Tsimane villagers in the Amazon
During the COVID-19 pandemic, Chapman Professor Hillard Kaplan and his Tsimane Project colleagues worked to provide education as they partner with village leaders on research and health protection plans.

Chapman Health Economist Hillard Kaplan Earns Lifetime Achievement Award The prestigious international honor recognizes decades of research by Kaplan, an Argyros School professor leading a globally significant health and life history project in the Amazon.

Hillard Kaplan professor portrait
Professor Hillard Kaplan has led the Tsimane Health and Life History Project for two decades, partnering with the Amazon villagers and gathering insightful data.

Chapman University Professor Hillard Kaplan, who for two decades has led a research team of dozens gathering breakthrough health and history data in the rainforest of Bolivia, has been honored with a Lifetime Achievement Award by the Human Behavior and Evolution Society (HBES). The HBES is the principal scientific community for those studying the evolution of human behavior.

“It was a great honor to be given the award for work that I feel incredibly fortunate to pursue,” says Kaplan, Ph.D., a professor of health economics and anthropology with appointments to the Economic Science Institute at Chapman’s Argyros School of Business and Economics and to the Chapman School of Pharmacy.

“My career as an academic scientist has been fun, exciting and full of amazing experiences with different cultural groups that have changed me as a person,” he says.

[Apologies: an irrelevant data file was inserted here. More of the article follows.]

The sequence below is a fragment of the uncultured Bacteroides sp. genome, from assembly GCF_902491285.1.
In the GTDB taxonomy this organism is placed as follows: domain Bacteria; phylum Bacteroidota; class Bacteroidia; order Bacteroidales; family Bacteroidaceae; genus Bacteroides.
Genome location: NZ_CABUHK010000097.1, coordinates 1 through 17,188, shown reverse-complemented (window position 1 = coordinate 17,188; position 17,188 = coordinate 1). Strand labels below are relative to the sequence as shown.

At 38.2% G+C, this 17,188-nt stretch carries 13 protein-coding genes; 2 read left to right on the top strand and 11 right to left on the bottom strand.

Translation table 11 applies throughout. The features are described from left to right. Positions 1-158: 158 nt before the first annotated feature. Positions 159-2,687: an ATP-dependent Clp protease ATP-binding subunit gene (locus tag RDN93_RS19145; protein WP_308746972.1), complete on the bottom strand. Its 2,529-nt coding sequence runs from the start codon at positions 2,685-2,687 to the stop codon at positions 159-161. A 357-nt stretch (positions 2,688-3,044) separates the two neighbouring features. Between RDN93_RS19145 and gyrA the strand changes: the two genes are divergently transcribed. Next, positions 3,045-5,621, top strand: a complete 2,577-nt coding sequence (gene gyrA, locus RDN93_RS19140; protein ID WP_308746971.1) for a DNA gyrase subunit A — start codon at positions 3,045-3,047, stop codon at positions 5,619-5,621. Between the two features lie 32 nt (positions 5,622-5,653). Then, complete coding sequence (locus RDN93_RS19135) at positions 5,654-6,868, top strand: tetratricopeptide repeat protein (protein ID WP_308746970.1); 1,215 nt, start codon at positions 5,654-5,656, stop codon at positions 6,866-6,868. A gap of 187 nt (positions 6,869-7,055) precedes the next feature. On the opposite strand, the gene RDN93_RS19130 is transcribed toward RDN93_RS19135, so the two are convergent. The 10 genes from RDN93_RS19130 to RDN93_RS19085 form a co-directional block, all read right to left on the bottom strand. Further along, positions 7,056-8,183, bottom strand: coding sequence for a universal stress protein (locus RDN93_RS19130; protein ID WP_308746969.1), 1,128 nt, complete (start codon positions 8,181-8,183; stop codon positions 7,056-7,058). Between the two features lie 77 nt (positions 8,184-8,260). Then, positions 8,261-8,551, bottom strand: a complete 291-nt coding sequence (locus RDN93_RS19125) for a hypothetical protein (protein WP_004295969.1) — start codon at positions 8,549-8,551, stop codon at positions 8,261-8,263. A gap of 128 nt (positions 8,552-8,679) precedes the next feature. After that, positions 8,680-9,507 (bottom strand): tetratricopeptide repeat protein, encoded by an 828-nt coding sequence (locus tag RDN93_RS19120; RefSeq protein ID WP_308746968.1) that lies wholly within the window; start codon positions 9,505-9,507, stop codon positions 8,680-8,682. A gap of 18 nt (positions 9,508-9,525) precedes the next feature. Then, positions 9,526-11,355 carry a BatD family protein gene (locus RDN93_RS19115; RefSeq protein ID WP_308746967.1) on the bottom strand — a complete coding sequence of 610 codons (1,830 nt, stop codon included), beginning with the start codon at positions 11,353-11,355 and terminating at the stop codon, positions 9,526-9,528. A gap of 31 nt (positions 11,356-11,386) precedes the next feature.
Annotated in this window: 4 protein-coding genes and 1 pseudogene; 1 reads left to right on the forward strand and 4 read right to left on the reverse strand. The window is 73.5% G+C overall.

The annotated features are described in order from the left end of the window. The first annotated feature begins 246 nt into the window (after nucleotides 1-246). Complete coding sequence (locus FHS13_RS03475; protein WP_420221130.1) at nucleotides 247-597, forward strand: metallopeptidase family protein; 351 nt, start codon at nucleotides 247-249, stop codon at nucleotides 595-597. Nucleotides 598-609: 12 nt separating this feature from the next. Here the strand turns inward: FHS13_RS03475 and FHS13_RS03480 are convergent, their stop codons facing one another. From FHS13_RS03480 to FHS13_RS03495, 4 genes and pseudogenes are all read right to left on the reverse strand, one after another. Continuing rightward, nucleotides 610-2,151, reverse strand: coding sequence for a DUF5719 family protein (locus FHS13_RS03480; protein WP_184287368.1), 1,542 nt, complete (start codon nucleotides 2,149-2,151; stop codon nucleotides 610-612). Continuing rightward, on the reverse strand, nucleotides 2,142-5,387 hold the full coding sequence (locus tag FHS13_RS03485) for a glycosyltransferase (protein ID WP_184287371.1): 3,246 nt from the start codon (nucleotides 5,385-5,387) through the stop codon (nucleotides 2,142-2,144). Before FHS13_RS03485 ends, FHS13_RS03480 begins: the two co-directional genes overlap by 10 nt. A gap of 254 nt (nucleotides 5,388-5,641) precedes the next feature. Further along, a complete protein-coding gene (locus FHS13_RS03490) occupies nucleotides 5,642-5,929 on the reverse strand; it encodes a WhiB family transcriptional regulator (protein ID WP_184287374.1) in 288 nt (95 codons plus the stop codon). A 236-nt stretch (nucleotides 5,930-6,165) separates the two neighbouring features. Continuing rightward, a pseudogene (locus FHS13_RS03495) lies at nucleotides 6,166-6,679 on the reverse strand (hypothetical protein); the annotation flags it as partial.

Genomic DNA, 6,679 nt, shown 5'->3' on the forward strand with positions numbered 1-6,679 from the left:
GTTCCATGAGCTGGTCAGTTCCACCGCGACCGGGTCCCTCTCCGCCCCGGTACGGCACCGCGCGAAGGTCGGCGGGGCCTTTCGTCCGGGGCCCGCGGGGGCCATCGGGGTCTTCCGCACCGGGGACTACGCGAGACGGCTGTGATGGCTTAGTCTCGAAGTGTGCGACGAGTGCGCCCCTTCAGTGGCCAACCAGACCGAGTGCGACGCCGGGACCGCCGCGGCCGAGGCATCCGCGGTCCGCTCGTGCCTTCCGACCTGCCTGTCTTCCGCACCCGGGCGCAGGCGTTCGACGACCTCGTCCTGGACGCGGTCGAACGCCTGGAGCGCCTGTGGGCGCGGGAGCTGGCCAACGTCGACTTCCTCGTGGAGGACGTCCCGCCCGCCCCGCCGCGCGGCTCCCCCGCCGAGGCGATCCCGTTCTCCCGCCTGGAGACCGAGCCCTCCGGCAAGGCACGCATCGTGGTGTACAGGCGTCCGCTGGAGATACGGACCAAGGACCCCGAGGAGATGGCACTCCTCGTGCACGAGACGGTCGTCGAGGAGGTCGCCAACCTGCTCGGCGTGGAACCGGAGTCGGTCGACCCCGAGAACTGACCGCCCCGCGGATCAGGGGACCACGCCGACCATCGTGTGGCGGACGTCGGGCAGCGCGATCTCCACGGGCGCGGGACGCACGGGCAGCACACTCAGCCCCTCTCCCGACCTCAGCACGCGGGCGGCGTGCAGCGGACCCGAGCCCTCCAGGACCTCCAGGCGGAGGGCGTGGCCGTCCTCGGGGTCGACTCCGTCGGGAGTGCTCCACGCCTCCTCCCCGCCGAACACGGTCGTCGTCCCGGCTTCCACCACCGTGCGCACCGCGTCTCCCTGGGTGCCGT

Kaplan was nominated for the award by Michael Gurven, Ph.D., a former student who is now his research collaborator and co-principal investigator on the Tsimane Health and Life History Project.

In the ongoing project, Kaplan leads anthropologists, cardiologists, cognitive health experts and other scientists gathering data in partnership with the Tsimane, Amazon villagers who are among the last people on Earth still living a hunter-farmer-forager lifestyle full of vigorous exercise and very little processed food.

Gathering Insights on Cardiovascular Disease and Alzheimer’s

The Tsimane have almost no cases of diabetes, hypertension, heart disease or stroke. The research team is now exploring possible connections between diet, lifestyle and Alzheimer’s. The research has been published widely in high-profile research journals.

“My research has been directed to addressing big questions, such as why do people cooperate and what determines how long people live,” Kaplan says. “Now, my research is directed toward understanding cardiovascular and Alzheimer’s diseases, with the hope that it will lead to new interventions that will improve people’s lives.”

The Lifetime Achievement Award recognizes sustained scientific contributions over the course of a career. The society’s worldwide membership includes researchers from a range of disciplines in the social and biological sciences.


Dennis Arp

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